An equal opportunity contact person is a staff member you appoint to help the rest of your staff with any discrimination or harassment problems before they develop into bigger conflicts.

Contact people confidentially support and advise staff, and act independently from unions or management. They are not responsible for complaint handling, but can assist an employer.

A small business would only require one equal opportunity contact person. Larger organisations may need a contact person in each branch, section or department.

All staff should know who their contact person is.

A contact person can

  • be a first contact for staff wanting to talk about workplace discrimination or harassment
  • inform all staff about appropriate behaviours in the workplace, and the relevant policies and procedures
  • explain options to deal with a complaint and the pros and cons of those options
  • listen carefully and keep a record of actions taken
  • refer to relevant support services like the Equal Opportunity Commission or SafeWork SA.

A contact person cannot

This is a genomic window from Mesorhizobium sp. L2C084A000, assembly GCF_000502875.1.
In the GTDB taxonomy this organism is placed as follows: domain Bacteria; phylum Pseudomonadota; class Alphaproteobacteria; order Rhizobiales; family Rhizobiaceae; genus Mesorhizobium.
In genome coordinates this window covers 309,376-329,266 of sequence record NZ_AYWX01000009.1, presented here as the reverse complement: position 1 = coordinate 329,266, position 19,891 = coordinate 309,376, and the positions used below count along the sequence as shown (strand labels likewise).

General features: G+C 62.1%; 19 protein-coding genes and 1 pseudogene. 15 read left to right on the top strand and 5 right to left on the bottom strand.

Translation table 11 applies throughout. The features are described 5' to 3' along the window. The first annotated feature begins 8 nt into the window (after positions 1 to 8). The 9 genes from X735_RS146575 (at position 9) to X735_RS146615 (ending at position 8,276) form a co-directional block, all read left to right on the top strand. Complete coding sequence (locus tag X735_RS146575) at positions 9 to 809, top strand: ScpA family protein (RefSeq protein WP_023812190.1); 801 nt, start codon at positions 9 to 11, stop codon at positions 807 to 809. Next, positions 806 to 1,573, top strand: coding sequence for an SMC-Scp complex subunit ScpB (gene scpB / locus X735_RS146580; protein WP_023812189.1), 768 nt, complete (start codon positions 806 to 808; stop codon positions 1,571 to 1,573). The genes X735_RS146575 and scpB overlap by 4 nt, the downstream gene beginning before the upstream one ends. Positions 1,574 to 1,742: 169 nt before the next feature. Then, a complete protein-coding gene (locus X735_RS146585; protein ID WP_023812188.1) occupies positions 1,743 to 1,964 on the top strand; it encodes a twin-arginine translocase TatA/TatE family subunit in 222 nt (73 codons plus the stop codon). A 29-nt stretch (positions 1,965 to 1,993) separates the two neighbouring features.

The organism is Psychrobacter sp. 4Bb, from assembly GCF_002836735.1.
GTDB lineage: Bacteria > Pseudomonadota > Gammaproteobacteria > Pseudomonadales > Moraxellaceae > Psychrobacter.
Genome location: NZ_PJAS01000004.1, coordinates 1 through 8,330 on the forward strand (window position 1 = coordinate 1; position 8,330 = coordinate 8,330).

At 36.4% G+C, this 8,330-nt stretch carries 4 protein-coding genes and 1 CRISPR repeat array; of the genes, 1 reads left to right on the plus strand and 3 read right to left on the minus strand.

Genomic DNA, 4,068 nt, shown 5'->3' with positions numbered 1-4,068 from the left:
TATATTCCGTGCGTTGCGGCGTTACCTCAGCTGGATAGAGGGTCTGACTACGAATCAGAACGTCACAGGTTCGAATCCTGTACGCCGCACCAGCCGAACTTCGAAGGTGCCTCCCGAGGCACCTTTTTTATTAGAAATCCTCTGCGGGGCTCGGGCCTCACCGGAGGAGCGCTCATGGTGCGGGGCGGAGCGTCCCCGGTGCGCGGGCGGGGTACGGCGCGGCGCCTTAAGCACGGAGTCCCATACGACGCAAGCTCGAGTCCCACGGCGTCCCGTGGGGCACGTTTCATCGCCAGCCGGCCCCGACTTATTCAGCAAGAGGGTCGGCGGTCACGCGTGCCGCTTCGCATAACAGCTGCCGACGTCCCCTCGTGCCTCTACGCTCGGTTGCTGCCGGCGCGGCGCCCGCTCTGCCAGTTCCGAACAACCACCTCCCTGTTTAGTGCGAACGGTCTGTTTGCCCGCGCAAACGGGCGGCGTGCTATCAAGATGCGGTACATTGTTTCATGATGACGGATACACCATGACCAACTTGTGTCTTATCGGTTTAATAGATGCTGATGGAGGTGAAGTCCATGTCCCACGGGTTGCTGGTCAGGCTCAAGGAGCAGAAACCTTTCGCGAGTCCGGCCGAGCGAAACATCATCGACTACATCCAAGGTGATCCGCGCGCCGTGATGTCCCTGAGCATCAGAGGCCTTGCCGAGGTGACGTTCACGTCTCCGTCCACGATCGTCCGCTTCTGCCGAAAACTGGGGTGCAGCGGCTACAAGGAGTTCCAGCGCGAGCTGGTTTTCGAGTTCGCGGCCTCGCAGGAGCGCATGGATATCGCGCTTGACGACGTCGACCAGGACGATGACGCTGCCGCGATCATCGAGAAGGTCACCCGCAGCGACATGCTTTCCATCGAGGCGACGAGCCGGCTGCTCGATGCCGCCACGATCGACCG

• investigate complaints
  • mediate between a person complaining and the person being complained against
  • decide if workplace policies or procedures have been breached
  • decide if discrimination or harassment has happened
  • be managers or people who are likely to later investigate or mediate complaints.

Choosing a contact person

Contact people need to fully understand and be confident in their role in the workplace.

Good contact people:

  • reflect the diversity and gender balance of the workplace
  • are senior enough to be taken seriously
  • have the confidence of the staff
  • are able to deal with personal and sensitive issues
  • maintain confidentiality yet can judge when an issue needs to be referred to management

  • Define the contact person role, limiting it to information and support, not complaint handling.
  • Call for expressions of interest.
  • Invite people recommended by staff, their union or supervisor to nominate.
  • Consult with appropriate staff before appointing.
  • Never force a person to take on the role.
  • Ensure contact people represent your workforce and are trained.

Once you have appointed a contact person, they will need to attend the contact person training course.